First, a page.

Archive for April, 2015

Speakers at the 7th European Congress of Mathematics announced

April 29, 2015

The next ECM will take place in Berlin in july 2016.   The plenary and invited speakers have been announced in the past two days, here are the lists, to which I’ve added links to homepages (URLs valid as of today) :

Plenary speakers

Invited speakers

Abel lecture : Yakov G. Sinai
Friedrich Hirzebruch Lecture : Don Zagier
Public lecture : Helmut Pottmann
Next Generation Outreach Lecture : Peter Scholze (a lecture for high-schoolers, what a great idea!)

And to track the balance of genders, that’s 30% women for plenary speakers (3/10), and 21% for invited speakers (7/33).


Some recent items

April 28, 2015

Yet another pot-pourri of links :


Anticipating the Ramanujan biopic

April 19, 2015

Earlier this month, the TFI SLOAN Filmmaker fund announced its grantees for 2015, and the Srinivasa Ramanujan biopic The Man Who Knew Infinity, now in post-production, is among them.

That’s definitely a movie that could be inspiring indeed, given that Ken Ono has been very much involved in the project and the cast is full of competent actors, as mentionned in Adriana Salerno’s earlier informative blog post.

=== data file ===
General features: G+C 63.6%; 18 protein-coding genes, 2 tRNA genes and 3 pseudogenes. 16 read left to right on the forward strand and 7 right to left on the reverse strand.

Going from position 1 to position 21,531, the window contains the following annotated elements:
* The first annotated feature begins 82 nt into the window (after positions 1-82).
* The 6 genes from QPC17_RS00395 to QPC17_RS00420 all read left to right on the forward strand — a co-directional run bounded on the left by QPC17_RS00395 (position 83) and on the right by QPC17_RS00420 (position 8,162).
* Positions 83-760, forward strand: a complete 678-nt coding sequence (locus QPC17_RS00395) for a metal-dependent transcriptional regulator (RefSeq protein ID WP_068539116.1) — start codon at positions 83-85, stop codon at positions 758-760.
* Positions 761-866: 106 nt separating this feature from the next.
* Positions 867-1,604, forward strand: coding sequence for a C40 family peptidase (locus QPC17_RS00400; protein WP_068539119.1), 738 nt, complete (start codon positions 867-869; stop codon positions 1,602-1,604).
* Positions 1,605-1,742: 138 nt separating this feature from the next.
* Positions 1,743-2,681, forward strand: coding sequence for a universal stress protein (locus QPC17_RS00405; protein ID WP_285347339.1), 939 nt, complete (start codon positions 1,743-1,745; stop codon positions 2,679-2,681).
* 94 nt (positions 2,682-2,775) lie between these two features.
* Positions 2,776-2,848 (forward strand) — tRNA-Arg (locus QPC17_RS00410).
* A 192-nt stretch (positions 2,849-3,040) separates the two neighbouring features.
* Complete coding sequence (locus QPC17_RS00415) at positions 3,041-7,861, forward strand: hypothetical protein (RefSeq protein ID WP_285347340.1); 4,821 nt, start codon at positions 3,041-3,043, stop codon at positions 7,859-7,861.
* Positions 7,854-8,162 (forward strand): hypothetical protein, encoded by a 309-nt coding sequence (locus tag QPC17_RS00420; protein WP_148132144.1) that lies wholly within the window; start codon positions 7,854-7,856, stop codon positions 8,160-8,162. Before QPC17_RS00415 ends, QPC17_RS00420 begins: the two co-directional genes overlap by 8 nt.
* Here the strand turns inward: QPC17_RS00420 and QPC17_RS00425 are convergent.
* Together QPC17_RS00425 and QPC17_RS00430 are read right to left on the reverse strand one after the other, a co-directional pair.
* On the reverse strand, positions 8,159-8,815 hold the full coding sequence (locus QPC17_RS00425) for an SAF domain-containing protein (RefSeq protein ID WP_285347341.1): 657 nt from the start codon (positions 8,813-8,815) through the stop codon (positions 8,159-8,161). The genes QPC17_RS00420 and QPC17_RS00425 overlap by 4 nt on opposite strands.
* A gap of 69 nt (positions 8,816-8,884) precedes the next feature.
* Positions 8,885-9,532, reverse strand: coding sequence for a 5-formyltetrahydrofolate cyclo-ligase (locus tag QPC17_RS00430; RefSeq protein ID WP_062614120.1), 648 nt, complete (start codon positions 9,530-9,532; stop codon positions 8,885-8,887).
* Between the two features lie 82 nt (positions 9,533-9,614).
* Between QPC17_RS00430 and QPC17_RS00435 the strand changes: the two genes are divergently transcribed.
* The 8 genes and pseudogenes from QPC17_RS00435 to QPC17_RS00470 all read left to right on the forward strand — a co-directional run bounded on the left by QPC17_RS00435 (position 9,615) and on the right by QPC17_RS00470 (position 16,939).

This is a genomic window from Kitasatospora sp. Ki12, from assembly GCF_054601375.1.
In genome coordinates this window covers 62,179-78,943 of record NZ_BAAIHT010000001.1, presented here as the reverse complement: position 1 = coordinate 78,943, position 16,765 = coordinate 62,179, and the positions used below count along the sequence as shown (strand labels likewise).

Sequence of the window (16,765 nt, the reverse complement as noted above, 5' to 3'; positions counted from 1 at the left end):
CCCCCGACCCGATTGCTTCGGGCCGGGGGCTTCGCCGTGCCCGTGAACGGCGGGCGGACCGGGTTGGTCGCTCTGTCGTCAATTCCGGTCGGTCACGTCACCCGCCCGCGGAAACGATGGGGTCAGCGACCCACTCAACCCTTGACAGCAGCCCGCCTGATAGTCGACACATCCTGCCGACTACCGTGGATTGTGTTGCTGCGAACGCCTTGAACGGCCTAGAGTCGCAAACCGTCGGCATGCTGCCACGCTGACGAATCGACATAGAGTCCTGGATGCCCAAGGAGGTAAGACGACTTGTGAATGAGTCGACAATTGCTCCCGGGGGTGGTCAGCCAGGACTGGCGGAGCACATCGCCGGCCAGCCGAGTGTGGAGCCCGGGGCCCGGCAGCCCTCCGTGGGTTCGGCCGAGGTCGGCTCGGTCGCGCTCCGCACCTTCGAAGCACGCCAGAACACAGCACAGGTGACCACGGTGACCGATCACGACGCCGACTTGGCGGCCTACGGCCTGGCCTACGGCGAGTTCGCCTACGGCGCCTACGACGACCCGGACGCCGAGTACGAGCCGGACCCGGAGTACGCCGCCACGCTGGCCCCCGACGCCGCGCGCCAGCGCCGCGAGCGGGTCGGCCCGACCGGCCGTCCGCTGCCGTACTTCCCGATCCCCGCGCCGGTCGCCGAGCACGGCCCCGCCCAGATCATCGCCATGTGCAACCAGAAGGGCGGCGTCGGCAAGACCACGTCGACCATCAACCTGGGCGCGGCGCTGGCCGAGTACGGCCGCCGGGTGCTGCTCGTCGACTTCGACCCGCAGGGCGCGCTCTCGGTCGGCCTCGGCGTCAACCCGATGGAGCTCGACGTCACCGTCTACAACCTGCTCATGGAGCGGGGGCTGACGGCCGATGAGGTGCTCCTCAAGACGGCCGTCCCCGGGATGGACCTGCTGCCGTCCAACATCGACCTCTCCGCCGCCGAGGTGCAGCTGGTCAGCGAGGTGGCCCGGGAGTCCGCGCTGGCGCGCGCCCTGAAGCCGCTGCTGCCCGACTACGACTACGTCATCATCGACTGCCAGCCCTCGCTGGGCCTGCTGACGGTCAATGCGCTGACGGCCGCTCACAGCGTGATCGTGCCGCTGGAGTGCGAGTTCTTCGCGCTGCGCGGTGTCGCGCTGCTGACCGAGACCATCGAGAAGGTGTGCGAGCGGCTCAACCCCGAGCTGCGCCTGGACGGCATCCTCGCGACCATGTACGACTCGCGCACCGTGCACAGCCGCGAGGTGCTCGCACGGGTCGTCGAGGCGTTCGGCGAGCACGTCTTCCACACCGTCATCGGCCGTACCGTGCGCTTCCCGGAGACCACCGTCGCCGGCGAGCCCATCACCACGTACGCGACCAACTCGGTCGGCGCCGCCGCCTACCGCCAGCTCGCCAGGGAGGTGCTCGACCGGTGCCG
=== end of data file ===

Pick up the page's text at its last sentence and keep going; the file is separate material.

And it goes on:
So its release will probably be a good opportunity to set up public conferences on related topics, or at least get prepared for some questions.

The wikipedia article seems to have a fairly comprehensive compilation of references that could be useful in this regard, including :

A mix of links

April 14, 2015

A mix of recently spotted things:

  • the program of the next Bourbaki seminar (at the end of june) looks very interesting indeed (in particular, I also noticed that Peter Keevash released a new preprint recently, while Sophie Morel is currently an Aisenstadt Chair in CRM)
  • a new video of Alain Connes discussing the emergence of time in quantum mechanics, published today on the youtube channel of IHÉS
  • the conference on Shinichi Mochizuki’s IUT theory, previously mentionned on this blog, will feature lots of people including Paul Vojta and Peter Sholze
  • it is announced in the march newsletter of the EMS that the next 10 prizes for European mathematicians under 35 will be awarded for work accepted for publication before october 31, 2015
  • the amount of french math students that compete each year to get an Agrégation de Mathématiques has again dropped in 2015, and has declined by a staggering 60% in the past 8 years tweeted the President of the Agrégation Jury (as a result, the past few years have seen hundreds of unfilled positions, and this year will be no different)
  • a recent addition in Gallica : the 1630 translation in french of François Viète’s Algèbre Nouvelle by Vasset, with in particular an illustration of the Problem of Apollonius on the frontispice


The Tombstone of Madame du Châtelet (1706-1749)

April 5, 2015

In 2006, to mark the tricentenary of the birth of first ever frenchwoman scientist, Émilie Du Châtelet, an exhibition was organized in Paris by Elizabeth Badinter (booklet here).